It’s a Wednesday night, and graduating seniors Abigail Stevens and Jesse Whiteman are tired and stressed out. The following evening, they’ll be on stage for Eastern’s Shark-Tank competition, and they’ve just spent the last several hours working on their business proposal. As we sit down in the Jammin Java for this interview, I promise them I’ll try to keep it brief.
When I ask Abby and Jesse to describe their most formative experience as undergraduates, they both talk about their semester abroad. As I listen to them share why their semester away was so influential, I realize that it makes perfect sense. The Templeton motto says that with gifting comes responsibility: the classroom helped to develop Abby and Jesse’s gifts, but it was the semester away that taught them about their responsibilities to use that gifting.
Jesse confesses that he didn’t put in a lot of effort as an underclassmen. Spending a semester in Malawi opened his eyes to the staggering injustices of the world. He notes dryly that it’s a little hard to be content with abstract discussions of Plato’s Republic after living in Malawi. Nevertheless, he does appreciate how the Honors College has served as a mental sounding board, giving him new ideas and unique perspectives for addressing complex issues. Abby calls her experience in Templeton a “workshop in listening,” and notes that the college has taught her how to have a conversation without the desire to win. But she stresses that it was her time in Chile living with twelve Latina women (“who didn’t really like me for the first three months”) that she learned how to blend confidence in her ideas with authentic humility. Abby says one of the hardest lessons she learned during those six months was that “my opinion don’t always matter.” And she pushes against the idea that school is all about “getting out what you put in.” Approaching school from that mindset, she explains, means that “it’s still all about you, and what you’re doing, and what you’re getting out of it.” In contrast, the question that energizes both Abby and Jesse is “how do I contribute to something beyond myself?”
In the last couple months, Abby and Jesse have been working hard to save Eastern University. As a culminating project in their economic development major, the two have helped create a strategic plan for the university, which they presented to a room of about thirteen people, including President Matthews, all of the Vice Presidents, the Provost, the Vice Provost, etc. “All the important people were there. And it went well,” they told me, smiling. “Our school’s leaders made a lot of time to listen to us, which we really appreciated.”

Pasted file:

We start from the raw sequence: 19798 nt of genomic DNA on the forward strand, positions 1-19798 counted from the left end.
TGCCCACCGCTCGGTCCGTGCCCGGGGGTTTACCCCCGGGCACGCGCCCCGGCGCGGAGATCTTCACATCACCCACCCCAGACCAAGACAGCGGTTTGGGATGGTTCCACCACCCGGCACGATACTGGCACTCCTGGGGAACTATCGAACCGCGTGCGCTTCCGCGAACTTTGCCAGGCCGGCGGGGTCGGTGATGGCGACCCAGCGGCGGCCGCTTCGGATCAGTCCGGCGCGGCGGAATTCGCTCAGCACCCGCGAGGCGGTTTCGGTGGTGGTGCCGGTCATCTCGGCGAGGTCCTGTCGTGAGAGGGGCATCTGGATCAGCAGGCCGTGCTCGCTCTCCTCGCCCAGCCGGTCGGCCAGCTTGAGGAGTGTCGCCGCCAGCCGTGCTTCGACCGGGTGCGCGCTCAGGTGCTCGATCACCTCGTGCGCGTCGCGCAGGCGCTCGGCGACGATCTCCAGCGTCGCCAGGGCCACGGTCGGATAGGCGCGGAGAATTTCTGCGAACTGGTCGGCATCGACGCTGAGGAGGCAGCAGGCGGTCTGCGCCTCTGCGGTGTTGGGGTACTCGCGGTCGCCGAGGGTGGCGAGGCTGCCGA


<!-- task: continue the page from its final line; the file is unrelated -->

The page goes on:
I asked how the two got involved with working on this strategic plan. They explained that in their economic development capstone class, Dr. Socci told them: “I’m gonna get rid of a quarter of your assignments. And as a group, you’re gonna use your education and apply it to the university.” Jesse explains that he was appointed leader of the group (“white man was appointed leader,” Abby quips) but that it was very much a team effort: “We offered a student perspective on the strategic direction of the university. We focused on stewardship, and said we need to encourage the university to support our faculty, our students, and the relationships.” Abby specifically mentioned their emphasis on fostering a “culture of stewardship” that is rooted in Eastern’s commitment to faith, reason, and justice. “We also warned against adding a football program,” Jesse said, before adding, “don’t put that in…wait, no, you can.”
In addition to their collective work, Abby and Jesse have distinguished themselves in other ways. Abby was recently awarded a research grant from the Center for Public Justice following her appearance at the Justice Conference in Chicago last September. For this grant, Abby focused on the issue of mass incarceration, animated by the question of “how can our communities extend radical hospitality to returning citizens?” Abby wrote a culminating paper for this project. The final paper was supposed to be 10 pages. It ended up being 40. “There were some graphs in there so…” she laughs. More recently, Abby’s research has centered on how to provide affordable housing in Philly.
Jesse serves as SGA Treasurer, and he recently fought to ensure that our donations as seniors to the senior gift will go toward creating a wheelchair accessible bridge on the pathway between the baseball and softball fields. Regarding his work on this project, Jesse explains that “people care about this community and want to see it last, and see it become better and more welcoming. But everyone is caught up with the thing they have to focus on in the moment. When we step outside of ourselves, and work together with others, we can actually create a lot of meaningful change.” As part of his major, Jesse has also researched how to make businesses more socially responsible and how to build strong public-private partnerships to advance the common good.
It’s not yet clear where Abby and Jesse are headed in their post-Eastern careers, but because I’m confident in who they are as well-formed people, I am also confident that the work they do will matter greatly. I have learned so much in these last four years simply by listening to these two friends and watching how they live out their values. The Templeton motto is a good one, and I am so thankful for the ways that Abby and Jesse embody it.
Oh, and about that Shark-Tank competition? Let’s just say that the two are graduating with some “disposable income.”
Anthony Barr is a senior studying history, literature, and Orthodox thought and culture. He frequently writes for Ethika Politika, University Bookman, and Circe Institute, and has done research on political theory, education policy, and civic and moral virtue for various nonprofits, businesses, and independent publishing companies. In his spare time, he enjoys reading poetry and playing ping-pong.